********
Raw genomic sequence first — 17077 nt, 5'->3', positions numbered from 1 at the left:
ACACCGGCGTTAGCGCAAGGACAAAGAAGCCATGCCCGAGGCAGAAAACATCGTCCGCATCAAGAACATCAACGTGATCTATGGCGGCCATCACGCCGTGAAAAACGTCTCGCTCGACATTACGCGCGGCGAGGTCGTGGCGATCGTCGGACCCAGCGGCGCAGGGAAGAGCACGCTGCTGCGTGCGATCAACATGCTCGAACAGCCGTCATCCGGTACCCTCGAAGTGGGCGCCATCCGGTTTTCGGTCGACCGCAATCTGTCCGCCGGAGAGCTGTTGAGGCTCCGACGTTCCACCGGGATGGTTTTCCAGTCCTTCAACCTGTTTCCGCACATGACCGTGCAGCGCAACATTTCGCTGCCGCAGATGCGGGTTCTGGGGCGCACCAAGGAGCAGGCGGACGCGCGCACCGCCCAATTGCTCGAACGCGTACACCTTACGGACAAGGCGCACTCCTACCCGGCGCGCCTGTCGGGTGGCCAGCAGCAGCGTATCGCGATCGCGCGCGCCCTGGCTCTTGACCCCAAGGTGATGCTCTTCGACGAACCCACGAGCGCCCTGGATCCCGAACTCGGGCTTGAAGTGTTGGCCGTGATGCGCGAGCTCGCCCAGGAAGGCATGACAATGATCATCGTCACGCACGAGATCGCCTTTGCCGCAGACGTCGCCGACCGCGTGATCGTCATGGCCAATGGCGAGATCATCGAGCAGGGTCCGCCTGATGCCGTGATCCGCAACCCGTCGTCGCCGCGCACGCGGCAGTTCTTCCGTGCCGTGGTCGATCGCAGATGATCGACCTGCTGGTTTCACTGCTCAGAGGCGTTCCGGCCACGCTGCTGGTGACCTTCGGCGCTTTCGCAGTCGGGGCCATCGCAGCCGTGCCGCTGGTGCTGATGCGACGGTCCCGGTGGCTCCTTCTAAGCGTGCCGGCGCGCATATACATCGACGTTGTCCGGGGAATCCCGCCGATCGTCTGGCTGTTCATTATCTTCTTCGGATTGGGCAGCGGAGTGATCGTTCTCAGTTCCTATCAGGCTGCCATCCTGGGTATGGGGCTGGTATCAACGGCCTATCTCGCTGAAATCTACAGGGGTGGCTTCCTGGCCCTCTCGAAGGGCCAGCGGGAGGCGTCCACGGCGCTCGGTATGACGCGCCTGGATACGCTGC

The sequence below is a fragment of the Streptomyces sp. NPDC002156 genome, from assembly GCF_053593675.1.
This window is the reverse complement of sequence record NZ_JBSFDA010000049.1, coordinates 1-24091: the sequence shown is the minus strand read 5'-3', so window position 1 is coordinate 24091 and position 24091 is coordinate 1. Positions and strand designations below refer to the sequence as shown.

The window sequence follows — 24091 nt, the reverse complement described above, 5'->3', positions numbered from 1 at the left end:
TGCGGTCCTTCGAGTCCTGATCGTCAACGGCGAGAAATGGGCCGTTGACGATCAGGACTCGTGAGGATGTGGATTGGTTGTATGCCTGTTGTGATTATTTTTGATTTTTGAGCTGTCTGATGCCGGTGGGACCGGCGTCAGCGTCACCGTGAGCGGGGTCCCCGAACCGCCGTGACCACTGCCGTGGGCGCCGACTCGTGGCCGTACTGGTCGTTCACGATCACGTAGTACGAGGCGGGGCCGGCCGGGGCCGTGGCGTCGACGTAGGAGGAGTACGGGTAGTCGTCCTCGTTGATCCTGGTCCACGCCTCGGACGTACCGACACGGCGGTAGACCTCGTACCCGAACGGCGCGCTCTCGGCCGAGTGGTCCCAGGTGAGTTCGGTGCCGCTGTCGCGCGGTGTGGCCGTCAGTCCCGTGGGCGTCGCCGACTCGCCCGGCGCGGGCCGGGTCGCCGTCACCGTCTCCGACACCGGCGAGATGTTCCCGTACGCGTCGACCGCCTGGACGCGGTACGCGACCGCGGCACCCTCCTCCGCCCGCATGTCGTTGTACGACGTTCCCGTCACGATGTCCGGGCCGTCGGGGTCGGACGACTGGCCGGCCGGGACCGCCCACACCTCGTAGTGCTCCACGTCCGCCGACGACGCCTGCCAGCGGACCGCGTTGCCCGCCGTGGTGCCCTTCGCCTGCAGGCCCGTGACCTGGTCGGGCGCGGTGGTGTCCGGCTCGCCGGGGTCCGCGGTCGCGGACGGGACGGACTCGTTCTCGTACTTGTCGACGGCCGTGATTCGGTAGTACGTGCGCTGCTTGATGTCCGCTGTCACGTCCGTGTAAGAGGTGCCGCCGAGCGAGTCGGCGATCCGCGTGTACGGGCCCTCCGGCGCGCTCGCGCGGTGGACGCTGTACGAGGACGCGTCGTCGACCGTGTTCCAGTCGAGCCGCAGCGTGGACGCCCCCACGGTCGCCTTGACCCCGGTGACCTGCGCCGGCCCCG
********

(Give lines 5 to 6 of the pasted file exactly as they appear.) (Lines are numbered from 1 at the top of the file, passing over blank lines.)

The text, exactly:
The window sequence follows — 24091 nt, the reverse complement described above, 5'->3', positions numbered from 1 at the left end:
TGCGGTCCTTCGAGTCCTGATCGTCAACGGCGAGAAATGGGCCGTTGACGATCAGGACTCGTGAGGATGTGGATTGGTTGTATGCCTGTTGTGATTATTTTTGATTTTTGAGCTGTCTGATGCCGGTGGGACCGGCGTCAGCGTCACCGTGAGCGGGGTCCCCGAACCGCCGTGACCACTGCCGTGGGCGCCGACTCGTGGCCGTACTGGTCGTTCACGATCACGTAGTACGAGGCGGGGCCGGCCGGGGCCGTGGCGTCGACGTAGGAGGAGTACGGGTAGTCGTCCTCGTTGATCCTGGTCCACGCCTCGGACGTACCGACACGGCGGTAGACCTCGTACCCGAACGGCGCGCTCTCGGCCGAGTGGTCCCAGGTGAGTTCGGTGCCGCTGTCGCGCGGTGTGGCCGTCAGTCCCGTGGGCGTCGCCGACTCGCCCGGCGCGGGCCGGGTCGCCGTCACCGTCTCCGACACCGGCGAGATGTTCCCGTACGCGTCGACCGCCTGGACGCGGTACGCGACCGCGGCACCCTCCTCCGCCCGCATGTCGTTGTACGACGTTCCCGTCACGATGTCCGGGCCGTCGGGGTCGGACGACTGGCCGGCCGGGACCGCCCACACCTCGTAGTGCTCCACGTCCGCCGACGACGCCTGCCAGCGGACCGCGTTGCCCGCCGTGGTGCCCTTCGCCTGCAGGCCCGTGACCTGGTCGGGCGCGGTGGTGTCCGGCTCGCCGGGGTCCGCGGTCGCGGACGGGACGGACTCGTTCTCGTACTTGTCGACGGCCGTGATTCGGTAGTACGTGCGCTGCTTGATGTCCGCTGTCACGTCCGTGTAAGAGGTGCCGCCGAGCGAGTCGGCGATCCGCGTGTACGGGCCCTCCGGCGCGCTCGCGCGGTGGACGCTGTACGAGGACGCGTCGTCGACCGTGTTCCAGTCGAGCCGCAGCGTGGACGCCCCCACGGTCGCCTTGACCCCGGTGACCTGCGCCGGCCCCG